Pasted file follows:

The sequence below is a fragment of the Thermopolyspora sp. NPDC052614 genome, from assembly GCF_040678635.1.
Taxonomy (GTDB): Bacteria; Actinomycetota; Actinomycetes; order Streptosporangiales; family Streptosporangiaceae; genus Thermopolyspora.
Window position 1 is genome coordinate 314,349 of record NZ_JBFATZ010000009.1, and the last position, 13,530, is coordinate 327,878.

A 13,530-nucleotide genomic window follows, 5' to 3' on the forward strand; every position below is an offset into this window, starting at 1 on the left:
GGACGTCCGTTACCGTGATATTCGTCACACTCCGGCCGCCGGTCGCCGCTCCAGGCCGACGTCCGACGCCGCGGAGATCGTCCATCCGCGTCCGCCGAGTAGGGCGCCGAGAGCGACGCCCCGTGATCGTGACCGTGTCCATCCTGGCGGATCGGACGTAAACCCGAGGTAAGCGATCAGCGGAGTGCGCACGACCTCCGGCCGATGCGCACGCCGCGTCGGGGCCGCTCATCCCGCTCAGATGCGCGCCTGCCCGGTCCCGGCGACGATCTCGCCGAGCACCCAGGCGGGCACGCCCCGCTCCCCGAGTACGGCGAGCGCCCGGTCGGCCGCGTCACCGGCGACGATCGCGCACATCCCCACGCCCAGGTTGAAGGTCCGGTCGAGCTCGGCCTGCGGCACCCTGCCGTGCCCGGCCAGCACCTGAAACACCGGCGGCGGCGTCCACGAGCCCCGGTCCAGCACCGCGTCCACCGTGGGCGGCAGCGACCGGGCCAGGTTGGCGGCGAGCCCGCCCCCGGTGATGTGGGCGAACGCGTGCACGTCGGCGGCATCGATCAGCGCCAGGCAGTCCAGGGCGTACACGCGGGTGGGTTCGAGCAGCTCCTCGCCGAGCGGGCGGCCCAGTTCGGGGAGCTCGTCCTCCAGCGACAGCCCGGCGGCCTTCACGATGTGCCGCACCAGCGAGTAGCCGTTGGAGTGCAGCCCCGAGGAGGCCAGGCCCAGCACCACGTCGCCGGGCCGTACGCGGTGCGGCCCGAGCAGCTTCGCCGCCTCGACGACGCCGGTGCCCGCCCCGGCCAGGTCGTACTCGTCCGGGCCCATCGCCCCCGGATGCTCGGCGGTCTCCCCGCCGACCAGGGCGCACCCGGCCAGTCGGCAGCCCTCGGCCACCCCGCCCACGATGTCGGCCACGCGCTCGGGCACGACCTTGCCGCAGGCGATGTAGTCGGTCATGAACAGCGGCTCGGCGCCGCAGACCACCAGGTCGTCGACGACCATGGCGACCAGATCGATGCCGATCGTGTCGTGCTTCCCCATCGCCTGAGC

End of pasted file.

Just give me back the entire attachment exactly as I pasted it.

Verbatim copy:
The sequence below is a fragment of the Thermopolyspora sp. NPDC052614 genome, from assembly GCF_040678635.1.
Taxonomy (GTDB): Bacteria; Actinomycetota; Actinomycetes; order Streptosporangiales; family Streptosporangiaceae; genus Thermopolyspora.
Window position 1 is genome coordinate 314,349 of record NZ_JBFATZ010000009.1, and the last position, 13,530, is coordinate 327,878.

A 13,530-nucleotide genomic window follows, 5' to 3' on the forward strand; every position below is an offset into this window, starting at 1 on the left:
GGACGTCCGTTACCGTGATATTCGTCACACTCCGGCCGCCGGTCGCCGCTCCAGGCCGACGTCCGACGCCGCGGAGATCGTCCATCCGCGTCCGCCGAGTAGGGCGCCGAGAGCGACGCCCCGTGATCGTGACCGTGTCCATCCTGGCGGATCGGACGTAAACCCGAGGTAAGCGATCAGCGGAGTGCGCACGACCTCCGGCCGATGCGCACGCCGCGTCGGGGCCGCTCATCCCGCTCAGATGCGCGCCTGCCCGGTCCCGGCGACGATCTCGCCGAGCACCCAGGCGGGCACGCCCCGCTCCCCGAGTACGGCGAGCGCCCGGTCGGCCGCGTCACCGGCGACGATCGCGCACATCCCCACGCCCAGGTTGAAGGTCCGGTCGAGCTCGGCCTGCGGCACCCTGCCGTGCCCGGCCAGCACCTGAAACACCGGCGGCGGCGTCCACGAGCCCCGGTCCAGCACCGCGTCCACCGTGGGCGGCAGCGACCGGGCCAGGTTGGCGGCGAGCCCGCCCCCGGTGATGTGGGCGAACGCGTGCACGTCGGCGGCATCGATCAGCGCCAGGCAGTCCAGGGCGTACACGCGGGTGGGTTCGAGCAGCTCCTCGCCGAGCGGGCGGCCCAGTTCGGGGAGCTCGTCCTCCAGCGACAGCCCGGCGGCCTTCACGATGTGCCGCACCAGCGAGTAGCCGTTGGAGTGCAGCCCCGAGGAGGCCAGGCCCAGCACCACGTCGCCGGGCCGTACGCGGTGCGGCCCGAGCAGCTTCGCCGCCTCGACGACGCCGGTGCCCGCCCCGGCCAGGTCGTACTCGTCCGGGCCCATCGCCCCCGGATGCTCGGCGGTCTCCCCGCCGACCAGGGCGCACCCGGCCAGTCGGCAGCCCTCGGCCACCCCGCCCACGATGTCGGCCACGCGCTCGGGCACGACCTTGCCGCAGGCGATGTAGTCGGTCATGAACAGCGGCTCGGCGCCGCAGACCACCAGGTCGTCGACGACCATGGCGACCAGATCGATGCCGATCGTGTCGTGCTTCCCCATCGCCTGAGC